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SAT0075 Validation of The Rheumatoid Arthritis Prediction Rules for The Disease Development in Patients with Joint Pain from West Sweden
  1. R. Pullerits1,2,
  2. S. Bratt1,
  3. M. Turkkila1,
  4. M. Erlandsson1,
  5. M. Bokarewa1,2
  1. 1Department of Rheumatology and Inflammation Research, Institution of Medicine, The Sahlgrenska Academy at Gothenburg University
  2. 2Department of Rheumatology, Sahlgrenska University Hospital, Gothenburg, Sweden


Background Rheumatoid arthritis (RA) is a joint destructive disease, which leads to physical disability. There is no cure of RA today. Thus, recognition of RA at preclinical stages is essential for successful treatment.

Objectives To validate and improve known prediction rules aiming at early recognition of clinically suspect arthralgia and diagnosis of RA.

Methods Medical records of 241 first-time patients with clinically suspect joint pain were evaluated for RA diagnosis by the 2010 EULAR/ACR criteria (1) and by the RA prediction rules (13-points, Amsterdam (2)); and 16-points clinical assessment (Leiden (3)) and prospectively followed during 29–47 months. All the patients were a part of the inception cohort of 5455 patients whose samples were tested for RF and/or ACPA during 12 consecutive months at the Laboratory of Clinical Immunology at the University Hospital of Gothenburg. Patients with known diagnosis of RA, other rheumatic disease and chronic pain conditions were excluded. The utility of arthritis-specific autoantibody status (ACPA and/or RF) and the family history for RA prediction were analyzed.

Results The RA criteria applied to the records of the first visit identified 24% of patients as RA (EULAR score mean 7.6), 30% as undifferentiated arthritis (UA, EULAR score mean 3.6), while the remaining 45% of the patients were characterized as arthralgia (EULAR score mean 2.3). The 13-point and 16-point prediction rules allocated RA patients to the high-risk group with comparable sensitivity of 78% and 91%. The significant correlation between the two models was present in UA (r=0.398; p=0.0005) and arthralgia (r=0.411; p<0.0001) groups, but not in RA (r=0.0007, ns). Specificity for RA diagnosis at the first visit was higher in the 13-point rule (90.5%), however it was not discriminative between the arthralgia and UA groups. The clinical 16-point assessment discriminated successfully between RA/UA and between UA/arthralgia groups. The 16-point assessment allocated 50% of patients with UA to the high-risk group, which affected specificity. During the follow-up period, 23 cases of new RA and 5 UA were registered. The sensitivity of the 16-point assessment at the first visit was 60%, similar for the antibody-positive and for antibody–negative cases. The sensitivity of the 13-point rule was 21% (p=0.003), and was selective for the antibody-positive cases. At the first visit, subjects with family history of RA were over-represented in the arthralgia group (p=0.022). At follow-up only 1 of them developed UA.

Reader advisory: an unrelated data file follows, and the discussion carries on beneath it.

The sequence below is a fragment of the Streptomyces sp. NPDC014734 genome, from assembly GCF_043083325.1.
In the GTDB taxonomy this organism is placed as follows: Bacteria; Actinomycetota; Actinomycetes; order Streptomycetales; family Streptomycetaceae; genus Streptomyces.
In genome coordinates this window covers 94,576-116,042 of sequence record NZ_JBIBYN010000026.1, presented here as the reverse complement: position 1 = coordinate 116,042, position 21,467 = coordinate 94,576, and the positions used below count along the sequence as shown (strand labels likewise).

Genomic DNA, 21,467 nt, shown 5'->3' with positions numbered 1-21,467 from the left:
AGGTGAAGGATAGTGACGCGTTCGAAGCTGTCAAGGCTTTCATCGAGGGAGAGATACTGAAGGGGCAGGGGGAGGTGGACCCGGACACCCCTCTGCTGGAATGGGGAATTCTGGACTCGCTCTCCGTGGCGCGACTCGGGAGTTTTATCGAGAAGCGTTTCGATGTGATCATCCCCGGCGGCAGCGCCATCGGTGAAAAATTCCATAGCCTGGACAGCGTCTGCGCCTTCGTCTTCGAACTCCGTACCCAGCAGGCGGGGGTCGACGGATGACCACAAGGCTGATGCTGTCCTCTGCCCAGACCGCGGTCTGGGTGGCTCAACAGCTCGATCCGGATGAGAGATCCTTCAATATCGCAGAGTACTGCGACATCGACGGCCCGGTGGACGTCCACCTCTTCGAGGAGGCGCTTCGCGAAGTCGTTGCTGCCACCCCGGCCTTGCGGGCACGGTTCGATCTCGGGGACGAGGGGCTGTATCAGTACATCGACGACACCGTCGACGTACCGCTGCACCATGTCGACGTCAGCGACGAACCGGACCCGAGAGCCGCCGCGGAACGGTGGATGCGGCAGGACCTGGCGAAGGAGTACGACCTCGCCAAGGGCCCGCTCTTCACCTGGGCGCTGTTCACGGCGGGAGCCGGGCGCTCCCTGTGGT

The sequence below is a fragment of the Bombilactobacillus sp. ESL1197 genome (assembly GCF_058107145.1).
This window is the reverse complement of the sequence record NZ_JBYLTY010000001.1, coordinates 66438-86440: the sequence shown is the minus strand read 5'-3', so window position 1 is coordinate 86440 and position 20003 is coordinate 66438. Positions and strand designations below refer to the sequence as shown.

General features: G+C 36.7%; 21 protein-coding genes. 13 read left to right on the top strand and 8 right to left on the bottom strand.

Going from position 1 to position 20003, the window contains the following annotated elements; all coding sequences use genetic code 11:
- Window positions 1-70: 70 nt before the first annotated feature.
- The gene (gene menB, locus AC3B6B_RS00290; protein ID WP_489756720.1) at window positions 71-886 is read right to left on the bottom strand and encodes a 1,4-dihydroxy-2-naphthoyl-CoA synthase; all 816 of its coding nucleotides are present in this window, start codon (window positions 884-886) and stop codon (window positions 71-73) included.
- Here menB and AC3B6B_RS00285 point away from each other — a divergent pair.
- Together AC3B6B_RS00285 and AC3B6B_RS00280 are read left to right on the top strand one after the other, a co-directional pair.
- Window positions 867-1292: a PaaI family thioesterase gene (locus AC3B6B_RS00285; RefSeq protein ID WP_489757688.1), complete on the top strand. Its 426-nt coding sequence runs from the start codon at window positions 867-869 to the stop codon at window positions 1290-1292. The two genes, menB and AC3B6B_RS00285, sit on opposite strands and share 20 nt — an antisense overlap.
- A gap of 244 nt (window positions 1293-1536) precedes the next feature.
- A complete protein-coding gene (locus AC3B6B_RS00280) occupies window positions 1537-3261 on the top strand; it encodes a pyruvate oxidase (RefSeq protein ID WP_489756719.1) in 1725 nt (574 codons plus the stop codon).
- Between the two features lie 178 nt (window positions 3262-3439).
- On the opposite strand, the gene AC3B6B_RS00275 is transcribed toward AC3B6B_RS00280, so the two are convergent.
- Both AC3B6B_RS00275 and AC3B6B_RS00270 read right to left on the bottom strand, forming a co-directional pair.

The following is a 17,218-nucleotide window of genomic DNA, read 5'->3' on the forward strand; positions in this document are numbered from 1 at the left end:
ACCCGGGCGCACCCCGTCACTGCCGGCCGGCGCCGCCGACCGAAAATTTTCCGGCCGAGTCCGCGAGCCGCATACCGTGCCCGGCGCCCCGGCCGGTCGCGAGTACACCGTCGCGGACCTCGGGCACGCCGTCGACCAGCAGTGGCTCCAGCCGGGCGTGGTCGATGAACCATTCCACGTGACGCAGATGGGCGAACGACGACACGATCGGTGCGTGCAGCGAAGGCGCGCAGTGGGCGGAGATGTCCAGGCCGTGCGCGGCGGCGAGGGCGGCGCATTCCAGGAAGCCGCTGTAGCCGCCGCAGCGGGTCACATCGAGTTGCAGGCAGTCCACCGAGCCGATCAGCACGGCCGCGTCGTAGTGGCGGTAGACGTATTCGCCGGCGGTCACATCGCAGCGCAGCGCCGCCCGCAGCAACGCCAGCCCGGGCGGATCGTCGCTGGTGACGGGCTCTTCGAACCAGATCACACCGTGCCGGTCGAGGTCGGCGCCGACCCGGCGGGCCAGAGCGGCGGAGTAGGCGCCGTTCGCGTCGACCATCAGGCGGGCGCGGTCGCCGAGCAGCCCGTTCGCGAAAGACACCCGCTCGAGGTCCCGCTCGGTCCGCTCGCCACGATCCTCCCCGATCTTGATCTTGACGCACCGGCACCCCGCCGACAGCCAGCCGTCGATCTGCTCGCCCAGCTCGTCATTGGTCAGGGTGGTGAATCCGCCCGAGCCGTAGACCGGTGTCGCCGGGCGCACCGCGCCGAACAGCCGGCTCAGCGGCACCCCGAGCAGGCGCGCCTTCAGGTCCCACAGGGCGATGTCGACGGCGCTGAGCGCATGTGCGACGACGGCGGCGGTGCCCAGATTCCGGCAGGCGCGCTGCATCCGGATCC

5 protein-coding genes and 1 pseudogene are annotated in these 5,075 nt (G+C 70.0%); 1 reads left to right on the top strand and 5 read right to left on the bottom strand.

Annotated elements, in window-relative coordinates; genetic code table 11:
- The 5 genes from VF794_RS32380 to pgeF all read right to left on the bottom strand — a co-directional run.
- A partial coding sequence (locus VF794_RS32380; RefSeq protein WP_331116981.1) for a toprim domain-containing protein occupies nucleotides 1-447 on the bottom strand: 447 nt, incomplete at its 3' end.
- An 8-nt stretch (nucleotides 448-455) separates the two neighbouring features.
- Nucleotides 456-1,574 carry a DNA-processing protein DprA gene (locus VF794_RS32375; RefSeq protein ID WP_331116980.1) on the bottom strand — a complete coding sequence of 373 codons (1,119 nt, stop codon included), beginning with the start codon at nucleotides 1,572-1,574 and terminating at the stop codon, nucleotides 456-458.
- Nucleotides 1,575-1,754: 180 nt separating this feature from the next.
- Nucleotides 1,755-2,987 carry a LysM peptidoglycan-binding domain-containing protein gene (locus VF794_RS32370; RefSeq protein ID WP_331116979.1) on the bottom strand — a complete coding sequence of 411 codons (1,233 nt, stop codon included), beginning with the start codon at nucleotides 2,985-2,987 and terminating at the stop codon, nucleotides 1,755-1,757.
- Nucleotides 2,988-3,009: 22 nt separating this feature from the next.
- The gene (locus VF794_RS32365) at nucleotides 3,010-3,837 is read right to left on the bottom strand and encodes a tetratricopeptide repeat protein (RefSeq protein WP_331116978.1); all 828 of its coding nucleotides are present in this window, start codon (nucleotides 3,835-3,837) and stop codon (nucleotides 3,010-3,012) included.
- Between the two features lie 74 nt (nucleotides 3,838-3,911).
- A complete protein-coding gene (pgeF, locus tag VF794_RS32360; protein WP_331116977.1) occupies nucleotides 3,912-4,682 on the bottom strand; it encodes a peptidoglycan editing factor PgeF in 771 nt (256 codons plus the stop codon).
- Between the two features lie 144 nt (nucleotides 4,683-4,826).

Conclusions Both prediction rules are shown to be sensitive identify RA patients at assessment. The clinical 16-point assessment has prospective sensitivity for new cases. This is shown independently of autoantibody status and family history of RA.

  1. Cader MZ et al. Performance of the 2010 ACR/EULAR criteria for rheumatoid arthritis: comparison with 1987 ACR criteria in a very early synovitis cohortAnn Rheum Dis. 2011;70:949–55.

  2. van de Stadt LA et al. A prediction rule for the development of arthritis in seropositive arthralgia patients. Ann Rheum Dis. 2013;72:1920–6.

  3. Krabben A et al. Risk of RA development in patients with unclassified arthritis according to the 2010 ACR/EULAR criteria for RA. Rheumatology (Oxford). 2013;52:1265–70.

Disclosure of Interest None declared

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